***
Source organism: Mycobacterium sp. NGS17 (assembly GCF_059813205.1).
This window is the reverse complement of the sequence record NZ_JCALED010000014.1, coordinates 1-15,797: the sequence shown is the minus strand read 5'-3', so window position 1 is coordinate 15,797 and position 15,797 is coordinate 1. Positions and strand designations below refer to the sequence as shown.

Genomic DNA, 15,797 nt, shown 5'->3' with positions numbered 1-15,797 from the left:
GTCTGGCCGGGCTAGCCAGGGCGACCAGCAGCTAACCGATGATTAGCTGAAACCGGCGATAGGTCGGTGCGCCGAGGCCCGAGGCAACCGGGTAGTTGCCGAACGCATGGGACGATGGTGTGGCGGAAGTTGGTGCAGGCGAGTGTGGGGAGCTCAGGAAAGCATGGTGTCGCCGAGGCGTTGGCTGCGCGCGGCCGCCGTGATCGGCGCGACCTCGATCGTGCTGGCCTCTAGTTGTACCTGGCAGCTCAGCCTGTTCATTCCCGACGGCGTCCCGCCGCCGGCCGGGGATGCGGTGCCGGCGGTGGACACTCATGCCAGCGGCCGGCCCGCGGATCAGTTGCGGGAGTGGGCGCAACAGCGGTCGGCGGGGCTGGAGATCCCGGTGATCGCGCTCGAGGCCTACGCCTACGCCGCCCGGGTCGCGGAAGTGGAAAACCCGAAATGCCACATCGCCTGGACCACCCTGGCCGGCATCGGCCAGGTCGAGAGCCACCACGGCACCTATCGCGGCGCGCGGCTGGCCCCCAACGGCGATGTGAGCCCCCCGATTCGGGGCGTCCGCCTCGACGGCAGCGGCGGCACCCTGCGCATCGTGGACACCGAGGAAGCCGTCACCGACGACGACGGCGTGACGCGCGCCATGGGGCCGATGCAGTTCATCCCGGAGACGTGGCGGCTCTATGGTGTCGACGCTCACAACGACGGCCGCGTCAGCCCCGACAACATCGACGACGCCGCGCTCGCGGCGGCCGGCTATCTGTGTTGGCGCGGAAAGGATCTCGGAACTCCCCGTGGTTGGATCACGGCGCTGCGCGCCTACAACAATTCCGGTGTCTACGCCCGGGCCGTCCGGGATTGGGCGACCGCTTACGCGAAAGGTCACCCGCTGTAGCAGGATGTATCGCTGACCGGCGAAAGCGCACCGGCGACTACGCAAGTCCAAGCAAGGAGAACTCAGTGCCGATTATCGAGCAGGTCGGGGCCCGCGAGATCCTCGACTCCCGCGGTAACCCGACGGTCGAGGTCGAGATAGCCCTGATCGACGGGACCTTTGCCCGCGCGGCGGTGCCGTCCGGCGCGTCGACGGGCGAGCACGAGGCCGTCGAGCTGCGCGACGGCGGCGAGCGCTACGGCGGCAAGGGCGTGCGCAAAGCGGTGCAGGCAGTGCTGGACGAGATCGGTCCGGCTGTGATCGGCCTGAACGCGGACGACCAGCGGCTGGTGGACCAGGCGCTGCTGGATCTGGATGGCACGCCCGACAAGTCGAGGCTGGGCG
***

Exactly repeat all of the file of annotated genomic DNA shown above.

Source organism: Mycobacterium sp. NGS17 (assembly GCF_059813205.1).
This window is the reverse complement of the sequence record NZ_JCALED010000014.1, coordinates 1-15,797: the sequence shown is the minus strand read 5'-3', so window position 1 is coordinate 15,797 and position 15,797 is coordinate 1. Positions and strand designations below refer to the sequence as shown.

Genomic DNA, 15,797 nt, shown 5'->3' with positions numbered 1-15,797 from the left:
GTCTGGCCGGGCTAGCCAGGGCGACCAGCAGCTAACCGATGATTAGCTGAAACCGGCGATAGGTCGGTGCGCCGAGGCCCGAGGCAACCGGGTAGTTGCCGAACGCATGGGACGATGGTGTGGCGGAAGTTGGTGCAGGCGAGTGTGGGGAGCTCAGGAAAGCATGGTGTCGCCGAGGCGTTGGCTGCGCGCGGCCGCCGTGATCGGCGCGACCTCGATCGTGCTGGCCTCTAGTTGTACCTGGCAGCTCAGCCTGTTCATTCCCGACGGCGTCCCGCCGCCGGCCGGGGATGCGGTGCCGGCGGTGGACACTCATGCCAGCGGCCGGCCCGCGGATCAGTTGCGGGAGTGGGCGCAACAGCGGTCGGCGGGGCTGGAGATCCCGGTGATCGCGCTCGAGGCCTACGCCTACGCCGCCCGGGTCGCGGAAGTGGAAAACCCGAAATGCCACATCGCCTGGACCACCCTGGCCGGCATCGGCCAGGTCGAGAGCCACCACGGCACCTATCGCGGCGCGCGGCTGGCCCCCAACGGCGATGTGAGCCCCCCGATTCGGGGCGTCCGCCTCGACGGCAGCGGCGGCACCCTGCGCATCGTGGACACCGAGGAAGCCGTCACCGACGACGACGGCGTGACGCGCGCCATGGGGCCGATGCAGTTCATCCCGGAGACGTGGCGGCTCTATGGTGTCGACGCTCACAACGACGGCCGCGTCAGCCCCGACAACATCGACGACGCCGCGCTCGCGGCGGCCGGCTATCTGTGTTGGCGCGGAAAGGATCTCGGAACTCCCCGTGGTTGGATCACGGCGCTGCGCGCCTACAACAATTCCGGTGTCTACGCCCGGGCCGTCCGGGATTGGGCGACCGCTTACGCGAAAGGTCACCCGCTGTAGCAGGATGTATCGCTGACCGGCGAAAGCGCACCGGCGACTACGCAAGTCCAAGCAAGGAGAACTCAGTGCCGATTATCGAGCAGGTCGGGGCCCGCGAGATCCTCGACTCCCGCGGTAACCCGACGGTCGAGGTCGAGATAGCCCTGATCGACGGGACCTTTGCCCGCGCGGCGGTGCCGTCCGGCGCGTCGACGGGCGAGCACGAGGCCGTCGAGCTGCGCGACGGCGGCGAGCGCTACGGCGGCAAGGGCGTGCGCAAAGCGGTGCAGGCAGTGCTGGACGAGATCGGTCCGGCTGTGATCGGCCTGAACGCGGACGACCAGCGGCTGGTGGACCAGGCGCTGCTGGATCTGGATGGCACGCCCGACAAGTCGAGGCTGGGCG